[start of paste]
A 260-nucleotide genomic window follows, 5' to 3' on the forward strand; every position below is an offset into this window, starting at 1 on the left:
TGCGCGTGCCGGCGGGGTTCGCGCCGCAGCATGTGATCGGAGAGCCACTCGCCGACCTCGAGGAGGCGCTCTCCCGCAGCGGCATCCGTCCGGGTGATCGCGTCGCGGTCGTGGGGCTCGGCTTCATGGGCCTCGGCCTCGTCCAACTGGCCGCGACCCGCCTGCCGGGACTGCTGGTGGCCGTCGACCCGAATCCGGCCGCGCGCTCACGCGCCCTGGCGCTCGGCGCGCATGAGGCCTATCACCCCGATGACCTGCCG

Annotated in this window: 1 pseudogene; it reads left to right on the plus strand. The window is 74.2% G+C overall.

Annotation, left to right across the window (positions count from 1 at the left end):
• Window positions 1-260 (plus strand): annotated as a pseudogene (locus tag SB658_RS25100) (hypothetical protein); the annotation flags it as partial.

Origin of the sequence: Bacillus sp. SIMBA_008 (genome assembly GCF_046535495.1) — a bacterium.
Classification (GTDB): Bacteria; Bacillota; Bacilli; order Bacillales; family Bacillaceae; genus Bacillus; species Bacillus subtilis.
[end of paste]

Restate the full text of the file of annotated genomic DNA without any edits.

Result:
A 260-nucleotide genomic window follows, 5' to 3' on the forward strand; every position below is an offset into this window, starting at 1 on the left:
TGCGCGTGCCGGCGGGGTTCGCGCCGCAGCATGTGATCGGAGAGCCACTCGCCGACCTCGAGGAGGCGCTCTCCCGCAGCGGCATCCGTCCGGGTGATCGCGTCGCGGTCGTGGGGCTCGGCTTCATGGGCCTCGGCCTCGTCCAACTGGCCGCGACCCGCCTGCCGGGACTGCTGGTGGCCGTCGACCCGAATCCGGCCGCGCGCTCACGCGCCCTGGCGCTCGGCGCGCATGAGGCCTATCACCCCGATGACCTGCCG

Annotated in this window: 1 pseudogene; it reads left to right on the plus strand. The window is 74.2% G+C overall.

Annotation, left to right across the window (positions count from 1 at the left end):
• Window positions 1-260 (plus strand): annotated as a pseudogene (locus tag SB658_RS25100) (hypothetical protein); the annotation flags it as partial.

Origin of the sequence: Bacillus sp. SIMBA_008 (genome assembly GCF_046535495.1) — a bacterium.
Classification (GTDB): Bacteria; Bacillota; Bacilli; order Bacillales; family Bacillaceae; genus Bacillus; species Bacillus subtilis.